1. If this is your first time on BYC, we suggest you start with one of these three options:
    Raising Chickens Chicken Coops Join BYC
    If you're already a member of our community, click here to login & click here to learn what's new!

What are the signs of oncoming heat stroke?

Discussion in 'Emergencies / Diseases / Injuries and Cures' started by sschroeter, Jul 30, 2009.

  1. sschroeter

    sschroeter Out Of The Brooder

    11
    0
    22
    Dec 27, 2007
    Fox Island, WA
    What are the signs of oncoming heat stroke? My girls were all panting like crazy and sitting in the bottom of the triangular type chicken tractor that you often see. I ran the sprinkler on half the yard that their chicken tractor is fenced into for a little bit. Once they came out and started walking around this wet area they seemed to cool off and quite panting. They were not interested in getting in the mist while it was on and I wondered whether I should actually wet the birds beyond just their feet?

    When is it time to seriously worry and take more drastic measures? And what would those measures be?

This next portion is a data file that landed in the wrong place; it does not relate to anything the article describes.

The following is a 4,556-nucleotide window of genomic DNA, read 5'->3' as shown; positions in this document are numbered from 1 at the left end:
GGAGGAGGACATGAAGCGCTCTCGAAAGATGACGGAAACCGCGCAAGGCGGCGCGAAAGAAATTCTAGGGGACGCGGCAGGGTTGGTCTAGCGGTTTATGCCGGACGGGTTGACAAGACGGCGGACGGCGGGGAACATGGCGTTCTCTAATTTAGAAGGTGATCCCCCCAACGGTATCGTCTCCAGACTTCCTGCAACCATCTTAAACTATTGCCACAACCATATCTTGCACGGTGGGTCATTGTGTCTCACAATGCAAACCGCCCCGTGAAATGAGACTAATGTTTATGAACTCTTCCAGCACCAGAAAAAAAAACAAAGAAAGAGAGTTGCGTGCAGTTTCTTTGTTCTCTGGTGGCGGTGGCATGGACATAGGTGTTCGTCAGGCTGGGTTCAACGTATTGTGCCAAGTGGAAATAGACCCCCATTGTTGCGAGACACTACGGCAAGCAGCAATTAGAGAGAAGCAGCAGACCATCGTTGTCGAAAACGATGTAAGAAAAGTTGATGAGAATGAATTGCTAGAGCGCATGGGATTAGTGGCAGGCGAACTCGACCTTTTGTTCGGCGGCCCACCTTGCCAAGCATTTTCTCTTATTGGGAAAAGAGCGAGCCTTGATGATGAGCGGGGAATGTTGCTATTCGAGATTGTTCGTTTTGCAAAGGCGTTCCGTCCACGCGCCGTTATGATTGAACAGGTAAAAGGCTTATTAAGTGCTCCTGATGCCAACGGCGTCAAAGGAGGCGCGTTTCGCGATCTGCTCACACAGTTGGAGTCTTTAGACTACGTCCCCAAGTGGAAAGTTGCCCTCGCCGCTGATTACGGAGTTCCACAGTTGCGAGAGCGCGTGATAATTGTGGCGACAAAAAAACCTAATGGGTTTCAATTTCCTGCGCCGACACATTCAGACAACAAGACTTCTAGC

Thanks,
    Sara
     
  2. Mahonri

    Mahonri Urban Desert Chicken Enthusiast Premium Member

    30,359
    144
    446
    May 14, 2008
    North Phoenix
    My Coop
    Lying down, panting and lethargic. If they won't move you've gotta get liquid into them and get them someplace cool, ASAP.
     
  3. purpletree23

    purpletree23 Chillin' With My Peeps

    1,997
    27
    181
    May 15, 2009
    Does you yard have a shaded area for them to lay under? Outside under shade is much cooler than being in a chicken tractor. The air moves better. I put ice in the chickens water and have shallow pans of water (in the shade) for them to walk through. You have to put the chickens in the water to show them that it's OK. If you are experiencing a dry heat misting their legs would be OK. If the humidity is high you just have to keep them in the shade, give ice water and if possible run a fan on them. If any show panting and distress you can bring the chicken inside if you have air conditioning and gently give it a bath with cool water. Not cold.

    I actually keep a bucket of water in my run in case of an emergency.
     

BackYard Chickens is proudly sponsored by